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In re Brett R.

IN THE COURT OF APPEALS OF THE STATE OF ILLINOIS APPELLATE COURT OF ILLINOIS SECOND DISTRICT


October 27, 2003

IN RE BRETT R., JAY RODNEY R., AND THOMAS P., MINORS
(THE PEOPLE OF THE STATE OF ILLINOIS, PETITIONER-APPELLEE, V. DARLENE T., RESPONDENT-APPELLANT).

Appeal from the Circuit Court of Ogle County. No. 98-JA-7 Honorable John E. Payne, Judge, Presiding.

The opinion of the court was delivered by: Justice McLAREN

UNPUBLISHED

Respondent, Darlene T., appeals from the order of the trial court terminating her parental rights to Brett R., Jay Rodney R., and Thomas P. We affirm.

Darlene's only issue on appeal is that the trial court lacked subject matter jurisdiction to terminate her parental rights and that the orders terminating her rights are, therefore, void.

On May 1, 1998, the State filed a petition for adjudication of wardship, alleging that Brett R. and Jay Rodney R. were neglected. Darlene was served with a summons by substitute service. However, the boys' father, Jay R. (Jay), was not served; the summons addressed to him was returned without service and bore the notation, "In Rehab in Aurora." On June 2, 1998, Darlene admitted to the petition. The trial court adjudicated the minors neglected and continued the case under supervision for one year. While the preprinted order stated that "all necessary and indispensable parties" had notice of the case, there is no indication that Jay was served with a summons or appeared in court during any of the proceedings.

Jay was served with a summons regarding a related order of protection on September 14, 1998, and an attorney filed an appearance on his behalf. Jay appeared in court several times for hearings regarding the order of protection during the next several months; however, the record does not indicate that he was ever served with the original neglect petition during this time.

On February 23, 1999, Jay and his attorney were in court and admitted the allegations in the order of protection. On that same date, the State filed a petition to terminate the order of supervision in the neglect case and enter an adjudication of wardship. An amended petition, seeking the same relief, was filed in March and was served on Darlene. There is no indication that Jay was served with this petition. The State also filed a supplemental petition seeking adjudication of wardship of Darlene's child with Steve P., Thomas P., who was born after the initiation of this case. Both Darlene and Steve were served with this petition.

On June 1, 1999, the court found all three minors neglected, adjudicated them wards of the court, and appointed the Department of Children and Family Services (DCFS) as guardian . While the preprinted dispositional order was marked to indicate that the court "accepted the admission of the petition by the parent(s)," there is no indication in the docket entry that either father was present on that date.

On April 18, 2002, the State filed a petition to terminate Darlene's parental rights to all three children. Darlene and Steve were served by substitute service. The State attempted service at Jay's last known address, but the summons was returned marked, "Moved" and "no forward." The State also published notice in the local newspaper in the town of Jay's last known address, but the publication referred to a hearing to have the minors declared wards of the court and did not refer to the petition to terminate Darlene's parental rights.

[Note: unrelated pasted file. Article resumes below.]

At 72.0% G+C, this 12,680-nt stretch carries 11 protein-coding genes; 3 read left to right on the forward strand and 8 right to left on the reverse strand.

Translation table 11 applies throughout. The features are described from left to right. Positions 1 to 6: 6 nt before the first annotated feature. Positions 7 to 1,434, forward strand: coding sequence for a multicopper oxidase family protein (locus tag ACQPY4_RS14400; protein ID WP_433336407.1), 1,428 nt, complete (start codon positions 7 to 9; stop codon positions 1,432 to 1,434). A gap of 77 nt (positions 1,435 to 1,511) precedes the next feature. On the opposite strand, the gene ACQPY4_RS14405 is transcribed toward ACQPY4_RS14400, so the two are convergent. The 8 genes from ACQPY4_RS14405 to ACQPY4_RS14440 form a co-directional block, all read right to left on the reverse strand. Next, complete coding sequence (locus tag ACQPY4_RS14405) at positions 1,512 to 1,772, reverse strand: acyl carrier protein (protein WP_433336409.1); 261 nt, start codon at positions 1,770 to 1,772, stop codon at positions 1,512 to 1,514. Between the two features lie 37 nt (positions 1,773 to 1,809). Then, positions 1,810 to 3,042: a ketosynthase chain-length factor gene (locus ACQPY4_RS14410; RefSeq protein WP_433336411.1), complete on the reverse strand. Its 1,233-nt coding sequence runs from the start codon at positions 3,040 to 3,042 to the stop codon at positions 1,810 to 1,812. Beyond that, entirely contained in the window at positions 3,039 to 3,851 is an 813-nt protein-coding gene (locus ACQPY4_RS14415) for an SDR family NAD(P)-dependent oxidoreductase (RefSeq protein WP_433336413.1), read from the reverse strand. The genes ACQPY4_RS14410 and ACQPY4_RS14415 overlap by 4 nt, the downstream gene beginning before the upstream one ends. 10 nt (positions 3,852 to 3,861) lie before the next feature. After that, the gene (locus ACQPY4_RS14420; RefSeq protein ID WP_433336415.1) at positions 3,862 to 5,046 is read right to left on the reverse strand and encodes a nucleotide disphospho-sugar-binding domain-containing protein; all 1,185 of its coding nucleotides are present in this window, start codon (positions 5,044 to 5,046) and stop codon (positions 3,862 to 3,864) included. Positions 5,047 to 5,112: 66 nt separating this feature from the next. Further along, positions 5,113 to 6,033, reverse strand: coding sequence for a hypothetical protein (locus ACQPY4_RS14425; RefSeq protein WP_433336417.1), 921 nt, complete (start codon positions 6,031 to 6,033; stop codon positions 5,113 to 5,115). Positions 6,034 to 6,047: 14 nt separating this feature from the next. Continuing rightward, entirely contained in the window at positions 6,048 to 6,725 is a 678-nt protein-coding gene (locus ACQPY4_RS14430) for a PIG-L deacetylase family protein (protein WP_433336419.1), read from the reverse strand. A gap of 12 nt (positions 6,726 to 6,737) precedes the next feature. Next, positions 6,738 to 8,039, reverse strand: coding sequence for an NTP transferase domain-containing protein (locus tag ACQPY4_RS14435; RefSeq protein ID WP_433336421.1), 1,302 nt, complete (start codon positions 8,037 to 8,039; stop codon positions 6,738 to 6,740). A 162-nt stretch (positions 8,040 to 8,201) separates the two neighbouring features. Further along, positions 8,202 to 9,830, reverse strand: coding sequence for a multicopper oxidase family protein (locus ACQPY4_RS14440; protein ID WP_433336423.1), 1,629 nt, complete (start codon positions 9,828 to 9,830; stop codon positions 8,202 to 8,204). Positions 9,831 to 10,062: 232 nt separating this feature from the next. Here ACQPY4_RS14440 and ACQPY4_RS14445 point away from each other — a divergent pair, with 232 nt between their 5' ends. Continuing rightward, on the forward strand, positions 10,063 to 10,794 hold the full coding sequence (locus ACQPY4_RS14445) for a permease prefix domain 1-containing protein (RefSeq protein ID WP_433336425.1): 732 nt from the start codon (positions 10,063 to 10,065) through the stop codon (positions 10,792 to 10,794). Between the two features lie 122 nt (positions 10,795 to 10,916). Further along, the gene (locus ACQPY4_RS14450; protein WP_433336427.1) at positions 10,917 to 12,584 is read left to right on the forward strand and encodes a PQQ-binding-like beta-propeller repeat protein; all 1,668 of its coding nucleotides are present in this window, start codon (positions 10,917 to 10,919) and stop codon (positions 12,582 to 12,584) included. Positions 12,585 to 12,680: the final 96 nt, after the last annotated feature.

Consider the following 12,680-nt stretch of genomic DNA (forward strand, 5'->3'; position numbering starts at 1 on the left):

The hearing on the termination petition began on September 13, 2002. The court noted that the published notice did not refer to the termination proceedings and ordered the State to publish a corrected notice. Without objection, the court proceeded with testimony regarding Darlene's fitness but also ruled that it would make no findings until after the publication of the corrected notice was made.

The State then filed a petition to terminate Jay's parental rights. Publication of notice regarding both termination petitions was made. Jay was also personally served, at a Salvation Army facility in Iowa, with a summons regarding the petition to terminate his parental rights. Jay appeared in court on the next scheduled date. At that time, the court noted that Jay had never been served with the original neglect petition, which had been filed in May 1998. Jay was served a copy of that petition in open court and was admonished regarding both it and the termination petition. The court continued the case for two weeks and invited all the parties "to present whatever arguments that they wish to make" regarding the lack of prior service of the original petition "as it may impact all proceedings before this Court."

On the next date, the court set the issue as follows:

"What I brought to the attention of the parties at the original time that the [Termination] Petition was filed, as I was going through the Court file and preparing my ruling there was a-- an indication that one of the fathers was not served, that he was served on an Order of Protection but never served on the original Petition. And I--and I raise the issue as to either if there's a personal jurisdiction issue or subject matter jurisdiction issue, what the issues are with regard to that before I ruled on the Motion for termination."
The court then continued the case so that Jay's attorney could research the issue.

On the next date, both the State and the children's guardian ad litem argued that the failure of service did not affect the court's jurisdiction. Darlene's counsel then stated:

"As to Ms. [T.], Judge, I would agree with part of Ms. Kauffmann's [guardian ad litem] argument that Ms. [T.] has been here at all relevant time[s] and had her day in court, so I don't think the jurisdiction question really applies to her."
Jay argued that the court had "a lack of subject matter jurisdiction" and that the original order of adjudication "would be void in its entirety," not only void as to himself. The court then continued the case for a decision.

Jay failed to appear on the next court date. The court ordered the State to "issue a summons or publication on the father on the original underlying Petition for Adjudication." The court set a date for a hearing on the petition and for a decision on the fitness issues raised in the termination petition.

The State published notice and also obtained personal service on Jay. On February 11, 2003, Jay appeared in court and surrendered his parental rights to Brett and Jay Rodney. He was discharged from further involvement in the proceedings after signing consents to adoption. The court then ruled that it did "have jurisdiction of the minors and of the mother and of all the parties herein." The court also ruled that Darlene was proved unfit and scheduled a hearing on the best interests of the minors. After that hearing, the court determined that it was in the minors' best interests to terminate Darlene's parental rights to all three children. Shortly thereafter, the State filed a petition to terminate Steve's parental rights. Steve failed to appear at the hearing on the petition and was defaulted. Darlene's appeal followed.